TABLE OF CONTENTS
Chapter One: Introductory
Chapter Two: Pecuniary Emulation
Chapter Three: Conspicuous Leisure
Chapter Four: Conspicuous Consumption
Chapter Five: The Pecuniary Standard of Living
Chapter Six: Pecuniary Canons of Taste
Chapter Seven: Dress as an Expression of the Pecuniary Culture
Chapter Eight: Industrial Exemption and Conservatism
Chapter Nine: The Conservation of Archaic Traits
Chapter Ten: Modern Survivals of Prowess
Chapter Eleven: The Belief in Luck
Chapter Twelve: Devout Observances
Chapter Thirteen: Survivals of the Non-Invidious Interests
Chapter Fourteen: The Higher Learning as an Expression of the Pecuniary Culture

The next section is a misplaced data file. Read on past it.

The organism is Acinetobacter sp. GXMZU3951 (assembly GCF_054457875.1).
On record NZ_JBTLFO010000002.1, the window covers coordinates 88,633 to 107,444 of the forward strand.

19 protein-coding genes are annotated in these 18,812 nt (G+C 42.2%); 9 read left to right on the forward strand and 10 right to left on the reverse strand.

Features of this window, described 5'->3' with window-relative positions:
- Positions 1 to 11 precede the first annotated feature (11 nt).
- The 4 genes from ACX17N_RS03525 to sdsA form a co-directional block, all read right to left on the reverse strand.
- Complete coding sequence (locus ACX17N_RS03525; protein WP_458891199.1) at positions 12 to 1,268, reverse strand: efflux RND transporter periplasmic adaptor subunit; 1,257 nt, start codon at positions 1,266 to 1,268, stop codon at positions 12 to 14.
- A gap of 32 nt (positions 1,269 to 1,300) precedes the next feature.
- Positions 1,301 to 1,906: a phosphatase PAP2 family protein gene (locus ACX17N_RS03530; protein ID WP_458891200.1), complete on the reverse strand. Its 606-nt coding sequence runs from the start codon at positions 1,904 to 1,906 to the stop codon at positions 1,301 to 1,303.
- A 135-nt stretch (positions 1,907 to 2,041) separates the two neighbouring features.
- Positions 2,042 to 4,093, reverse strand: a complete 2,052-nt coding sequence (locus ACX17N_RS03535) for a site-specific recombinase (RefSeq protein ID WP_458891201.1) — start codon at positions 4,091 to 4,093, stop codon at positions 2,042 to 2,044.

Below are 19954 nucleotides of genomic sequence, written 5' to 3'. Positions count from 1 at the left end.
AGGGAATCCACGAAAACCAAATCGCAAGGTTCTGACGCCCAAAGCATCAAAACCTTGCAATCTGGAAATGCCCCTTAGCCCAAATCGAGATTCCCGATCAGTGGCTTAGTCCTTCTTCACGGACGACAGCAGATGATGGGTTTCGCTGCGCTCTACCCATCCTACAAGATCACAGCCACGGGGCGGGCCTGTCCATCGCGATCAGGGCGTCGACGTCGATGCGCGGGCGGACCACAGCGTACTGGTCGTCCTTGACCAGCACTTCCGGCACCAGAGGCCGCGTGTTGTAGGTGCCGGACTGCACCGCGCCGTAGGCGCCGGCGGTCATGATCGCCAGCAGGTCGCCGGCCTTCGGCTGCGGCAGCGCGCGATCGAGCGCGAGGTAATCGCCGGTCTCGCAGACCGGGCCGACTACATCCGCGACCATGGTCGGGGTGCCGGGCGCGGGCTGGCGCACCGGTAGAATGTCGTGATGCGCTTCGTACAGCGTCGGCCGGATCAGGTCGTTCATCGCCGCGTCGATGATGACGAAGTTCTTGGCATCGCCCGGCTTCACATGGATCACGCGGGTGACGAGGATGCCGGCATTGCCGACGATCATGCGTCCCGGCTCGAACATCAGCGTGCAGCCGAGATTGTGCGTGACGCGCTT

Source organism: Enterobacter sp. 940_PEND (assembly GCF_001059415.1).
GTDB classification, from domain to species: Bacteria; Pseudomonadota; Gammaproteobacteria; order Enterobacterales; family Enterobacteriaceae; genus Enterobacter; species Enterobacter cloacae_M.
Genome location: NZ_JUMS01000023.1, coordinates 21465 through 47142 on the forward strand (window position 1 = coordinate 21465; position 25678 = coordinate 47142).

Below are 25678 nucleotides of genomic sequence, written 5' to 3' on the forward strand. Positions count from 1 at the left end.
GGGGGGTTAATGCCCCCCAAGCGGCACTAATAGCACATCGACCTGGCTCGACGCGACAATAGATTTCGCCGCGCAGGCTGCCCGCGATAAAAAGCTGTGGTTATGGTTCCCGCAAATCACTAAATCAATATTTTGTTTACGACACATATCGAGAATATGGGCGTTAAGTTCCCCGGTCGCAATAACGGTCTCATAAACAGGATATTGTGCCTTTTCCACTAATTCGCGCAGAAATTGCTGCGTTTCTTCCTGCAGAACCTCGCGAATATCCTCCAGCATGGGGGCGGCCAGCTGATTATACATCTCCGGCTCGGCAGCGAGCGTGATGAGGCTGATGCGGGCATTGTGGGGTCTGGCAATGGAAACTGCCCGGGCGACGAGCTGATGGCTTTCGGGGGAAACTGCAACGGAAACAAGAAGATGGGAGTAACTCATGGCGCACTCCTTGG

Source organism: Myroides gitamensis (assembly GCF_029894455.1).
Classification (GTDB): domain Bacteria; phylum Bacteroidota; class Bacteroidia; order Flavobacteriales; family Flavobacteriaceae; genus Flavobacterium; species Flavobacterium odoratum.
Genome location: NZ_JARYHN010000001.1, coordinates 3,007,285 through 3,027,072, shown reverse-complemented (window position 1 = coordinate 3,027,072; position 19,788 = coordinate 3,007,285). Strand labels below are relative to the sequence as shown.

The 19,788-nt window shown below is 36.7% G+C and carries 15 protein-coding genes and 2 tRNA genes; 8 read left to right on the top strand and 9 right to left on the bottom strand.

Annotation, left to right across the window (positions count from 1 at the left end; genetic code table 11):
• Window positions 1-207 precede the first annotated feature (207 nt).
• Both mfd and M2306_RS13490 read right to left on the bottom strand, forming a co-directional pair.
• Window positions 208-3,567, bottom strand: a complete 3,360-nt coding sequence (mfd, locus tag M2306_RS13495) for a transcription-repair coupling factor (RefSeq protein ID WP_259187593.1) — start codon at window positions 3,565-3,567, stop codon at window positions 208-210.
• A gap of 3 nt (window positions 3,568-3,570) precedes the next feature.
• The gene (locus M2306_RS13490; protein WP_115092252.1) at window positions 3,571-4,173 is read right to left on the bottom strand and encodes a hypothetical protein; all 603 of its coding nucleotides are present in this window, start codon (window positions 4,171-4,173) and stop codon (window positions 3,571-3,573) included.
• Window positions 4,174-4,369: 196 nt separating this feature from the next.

"In order to gain and to hold the esteem of men it is not sufficient merely to possess wealth or power. The wealth or power must be put in evidence, for esteem is awarded only on evidence. And not only does the evidence of wealth serve to impress one's importance on others and to keep their sense of his importance alive and alert, but it is of scarcely less use in building up and preserving one's self-complacency. In all but the lowest stages of culture the normally constituted man is comforted and upheld in his self-respect by "decent surroundings" and by exemption from "menial offices". Enforced departure from his habitual standard of decency, either in the paraphernalia of life or in the kind and amount of his everyday activity, is felt to be a slight upon his human dignity, even apart from all conscious consideration of the approval or disapproval of his fellows.